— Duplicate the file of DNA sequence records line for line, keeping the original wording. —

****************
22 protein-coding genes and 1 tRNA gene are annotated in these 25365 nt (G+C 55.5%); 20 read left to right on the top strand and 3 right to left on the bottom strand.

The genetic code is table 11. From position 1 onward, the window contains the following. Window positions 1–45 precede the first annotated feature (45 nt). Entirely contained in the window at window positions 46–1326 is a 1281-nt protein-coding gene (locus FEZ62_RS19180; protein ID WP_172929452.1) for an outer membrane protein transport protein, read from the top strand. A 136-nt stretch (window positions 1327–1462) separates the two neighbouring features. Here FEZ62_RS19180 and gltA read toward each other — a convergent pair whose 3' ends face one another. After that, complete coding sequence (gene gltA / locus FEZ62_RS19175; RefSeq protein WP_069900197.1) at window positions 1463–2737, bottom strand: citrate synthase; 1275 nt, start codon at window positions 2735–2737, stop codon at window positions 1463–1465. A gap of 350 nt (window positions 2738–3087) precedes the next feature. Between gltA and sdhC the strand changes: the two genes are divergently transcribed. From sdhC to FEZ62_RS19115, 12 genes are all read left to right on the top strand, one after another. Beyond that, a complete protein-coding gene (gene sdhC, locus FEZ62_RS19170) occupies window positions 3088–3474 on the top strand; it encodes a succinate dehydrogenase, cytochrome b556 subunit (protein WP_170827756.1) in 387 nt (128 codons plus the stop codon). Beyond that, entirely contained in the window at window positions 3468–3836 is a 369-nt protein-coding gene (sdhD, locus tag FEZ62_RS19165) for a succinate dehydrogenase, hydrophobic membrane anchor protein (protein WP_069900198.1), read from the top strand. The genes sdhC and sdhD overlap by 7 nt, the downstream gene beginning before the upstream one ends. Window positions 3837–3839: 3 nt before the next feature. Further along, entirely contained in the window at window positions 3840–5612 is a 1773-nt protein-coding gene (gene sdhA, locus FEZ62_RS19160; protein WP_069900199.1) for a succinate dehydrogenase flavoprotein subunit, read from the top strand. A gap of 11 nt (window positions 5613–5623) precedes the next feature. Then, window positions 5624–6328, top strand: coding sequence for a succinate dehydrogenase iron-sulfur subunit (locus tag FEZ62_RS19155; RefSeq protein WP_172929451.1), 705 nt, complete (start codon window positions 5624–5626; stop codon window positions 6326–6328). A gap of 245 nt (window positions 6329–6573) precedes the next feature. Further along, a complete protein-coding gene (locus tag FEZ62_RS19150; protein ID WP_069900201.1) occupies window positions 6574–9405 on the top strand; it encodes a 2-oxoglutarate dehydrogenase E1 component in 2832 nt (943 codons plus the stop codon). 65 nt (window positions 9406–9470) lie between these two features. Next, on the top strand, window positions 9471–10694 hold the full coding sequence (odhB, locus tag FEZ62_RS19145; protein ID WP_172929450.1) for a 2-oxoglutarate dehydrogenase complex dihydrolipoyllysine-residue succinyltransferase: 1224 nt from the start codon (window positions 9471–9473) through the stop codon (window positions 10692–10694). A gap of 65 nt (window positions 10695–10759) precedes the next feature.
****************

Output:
22 protein-coding genes and 1 tRNA gene are annotated in these 25365 nt (G+C 55.5%); 20 read left to right on the top strand and 3 right to left on the bottom strand.

The genetic code is table 11. From position 1 onward, the window contains the following. Window positions 1–45 precede the first annotated feature (45 nt). Entirely contained in the window at window positions 46–1326 is a 1281-nt protein-coding gene (locus FEZ62_RS19180; protein ID WP_172929452.1) for an outer membrane protein transport protein, read from the top strand. A 136-nt stretch (window positions 1327–1462) separates the two neighbouring features. Here FEZ62_RS19180 and gltA read toward each other — a convergent pair whose 3' ends face one another. After that, complete coding sequence (gene gltA / locus FEZ62_RS19175; RefSeq protein WP_069900197.1) at window positions 1463–2737, bottom strand: citrate synthase; 1275 nt, start codon at window positions 2735–2737, stop codon at window positions 1463–1465. A gap of 350 nt (window positions 2738–3087) precedes the next feature. Between gltA and sdhC the strand changes: the two genes are divergently transcribed. From sdhC to FEZ62_RS19115, 12 genes are all read left to right on the top strand, one after another. Beyond that, a complete protein-coding gene (gene sdhC, locus FEZ62_RS19170) occupies window positions 3088–3474 on the top strand; it encodes a succinate dehydrogenase, cytochrome b556 subunit (protein WP_170827756.1) in 387 nt (128 codons plus the stop codon). Beyond that, entirely contained in the window at window positions 3468–3836 is a 369-nt protein-coding gene (sdhD, locus tag FEZ62_RS19165) for a succinate dehydrogenase, hydrophobic membrane anchor protein (protein WP_069900198.1), read from the top strand. The genes sdhC and sdhD overlap by 7 nt, the downstream gene beginning before the upstream one ends. Window positions 3837–3839: 3 nt before the next feature. Further along, entirely contained in the window at window positions 3840–5612 is a 1773-nt protein-coding gene (gene sdhA, locus FEZ62_RS19160; protein WP_069900199.1) for a succinate dehydrogenase flavoprotein subunit, read from the top strand. A gap of 11 nt (window positions 5613–5623) precedes the next feature. Then, window positions 5624–6328, top strand: coding sequence for a succinate dehydrogenase iron-sulfur subunit (locus tag FEZ62_RS19155; RefSeq protein WP_172929451.1), 705 nt, complete (start codon window positions 5624–5626; stop codon window positions 6326–6328). A gap of 245 nt (window positions 6329–6573) precedes the next feature. Further along, a complete protein-coding gene (locus tag FEZ62_RS19150; protein ID WP_069900201.1) occupies window positions 6574–9405 on the top strand; it encodes a 2-oxoglutarate dehydrogenase E1 component in 2832 nt (943 codons plus the stop codon). 65 nt (window positions 9406–9470) lie between these two features. Next, on the top strand, window positions 9471–10694 hold the full coding sequence (odhB, locus tag FEZ62_RS19145; protein ID WP_172929450.1) for a 2-oxoglutarate dehydrogenase complex dihydrolipoyllysine-residue succinyltransferase: 1224 nt from the start codon (window positions 9471–9473) through the stop codon (window positions 10692–10694). A gap of 65 nt (window positions 10695–10759) precedes the next feature.